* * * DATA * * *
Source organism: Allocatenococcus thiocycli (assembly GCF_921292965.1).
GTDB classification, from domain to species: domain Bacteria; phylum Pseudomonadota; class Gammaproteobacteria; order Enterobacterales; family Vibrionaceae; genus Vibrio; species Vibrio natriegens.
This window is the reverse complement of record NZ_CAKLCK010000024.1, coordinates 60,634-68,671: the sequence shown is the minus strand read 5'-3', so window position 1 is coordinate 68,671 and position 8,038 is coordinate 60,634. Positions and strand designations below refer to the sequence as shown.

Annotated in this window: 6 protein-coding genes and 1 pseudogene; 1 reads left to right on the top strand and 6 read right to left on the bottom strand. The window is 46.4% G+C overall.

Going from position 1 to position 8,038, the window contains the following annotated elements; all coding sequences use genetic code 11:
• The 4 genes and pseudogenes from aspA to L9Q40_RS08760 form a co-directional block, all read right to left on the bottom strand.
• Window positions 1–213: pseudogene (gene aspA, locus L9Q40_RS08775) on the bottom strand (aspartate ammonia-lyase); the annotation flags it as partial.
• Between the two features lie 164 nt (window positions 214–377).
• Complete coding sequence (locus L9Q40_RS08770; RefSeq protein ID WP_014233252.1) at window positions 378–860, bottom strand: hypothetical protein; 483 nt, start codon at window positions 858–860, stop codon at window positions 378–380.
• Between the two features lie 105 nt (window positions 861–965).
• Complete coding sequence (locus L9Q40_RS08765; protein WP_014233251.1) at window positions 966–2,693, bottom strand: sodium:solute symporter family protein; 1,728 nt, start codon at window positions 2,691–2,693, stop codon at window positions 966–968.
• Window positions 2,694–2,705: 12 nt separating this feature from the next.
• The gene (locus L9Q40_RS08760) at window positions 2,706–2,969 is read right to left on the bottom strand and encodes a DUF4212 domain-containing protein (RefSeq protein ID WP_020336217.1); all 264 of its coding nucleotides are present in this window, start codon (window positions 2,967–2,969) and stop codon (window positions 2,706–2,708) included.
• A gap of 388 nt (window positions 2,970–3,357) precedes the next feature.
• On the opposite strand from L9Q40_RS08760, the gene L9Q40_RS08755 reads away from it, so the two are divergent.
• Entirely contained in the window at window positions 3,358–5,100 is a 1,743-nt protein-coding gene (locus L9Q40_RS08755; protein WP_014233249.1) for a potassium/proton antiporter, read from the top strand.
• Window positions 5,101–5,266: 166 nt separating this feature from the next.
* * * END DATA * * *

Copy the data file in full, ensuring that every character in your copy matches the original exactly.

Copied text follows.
Source organism: Allocatenococcus thiocycli (assembly GCF_921292965.1).
GTDB classification, from domain to species: domain Bacteria; phylum Pseudomonadota; class Gammaproteobacteria; order Enterobacterales; family Vibrionaceae; genus Vibrio; species Vibrio natriegens.
This window is the reverse complement of record NZ_CAKLCK010000024.1, coordinates 60,634-68,671: the sequence shown is the minus strand read 5'-3', so window position 1 is coordinate 68,671 and position 8,038 is coordinate 60,634. Positions and strand designations below refer to the sequence as shown.

Annotated in this window: 6 protein-coding genes and 1 pseudogene; 1 reads left to right on the top strand and 6 read right to left on the bottom strand. The window is 46.4% G+C overall.

Going from position 1 to position 8,038, the window contains the following annotated elements; all coding sequences use genetic code 11:
• The 4 genes and pseudogenes from aspA to L9Q40_RS08760 form a co-directional block, all read right to left on the bottom strand.
• Window positions 1–213: pseudogene (gene aspA, locus L9Q40_RS08775) on the bottom strand (aspartate ammonia-lyase); the annotation flags it as partial.
• Between the two features lie 164 nt (window positions 214–377).
• Complete coding sequence (locus L9Q40_RS08770; RefSeq protein ID WP_014233252.1) at window positions 378–860, bottom strand: hypothetical protein; 483 nt, start codon at window positions 858–860, stop codon at window positions 378–380.
• Between the two features lie 105 nt (window positions 861–965).
• Complete coding sequence (locus L9Q40_RS08765; protein WP_014233251.1) at window positions 966–2,693, bottom strand: sodium:solute symporter family protein; 1,728 nt, start codon at window positions 2,691–2,693, stop codon at window positions 966–968.
• Window positions 2,694–2,705: 12 nt separating this feature from the next.
• The gene (locus L9Q40_RS08760) at window positions 2,706–2,969 is read right to left on the bottom strand and encodes a DUF4212 domain-containing protein (RefSeq protein ID WP_020336217.1); all 264 of its coding nucleotides are present in this window, start codon (window positions 2,967–2,969) and stop codon (window positions 2,706–2,708) included.
• A gap of 388 nt (window positions 2,970–3,357) precedes the next feature.
• On the opposite strand from L9Q40_RS08760, the gene L9Q40_RS08755 reads away from it, so the two are divergent.
• Entirely contained in the window at window positions 3,358–5,100 is a 1,743-nt protein-coding gene (locus L9Q40_RS08755; protein WP_014233249.1) for a potassium/proton antiporter, read from the top strand.
• Window positions 5,101–5,266: 166 nt separating this feature from the next.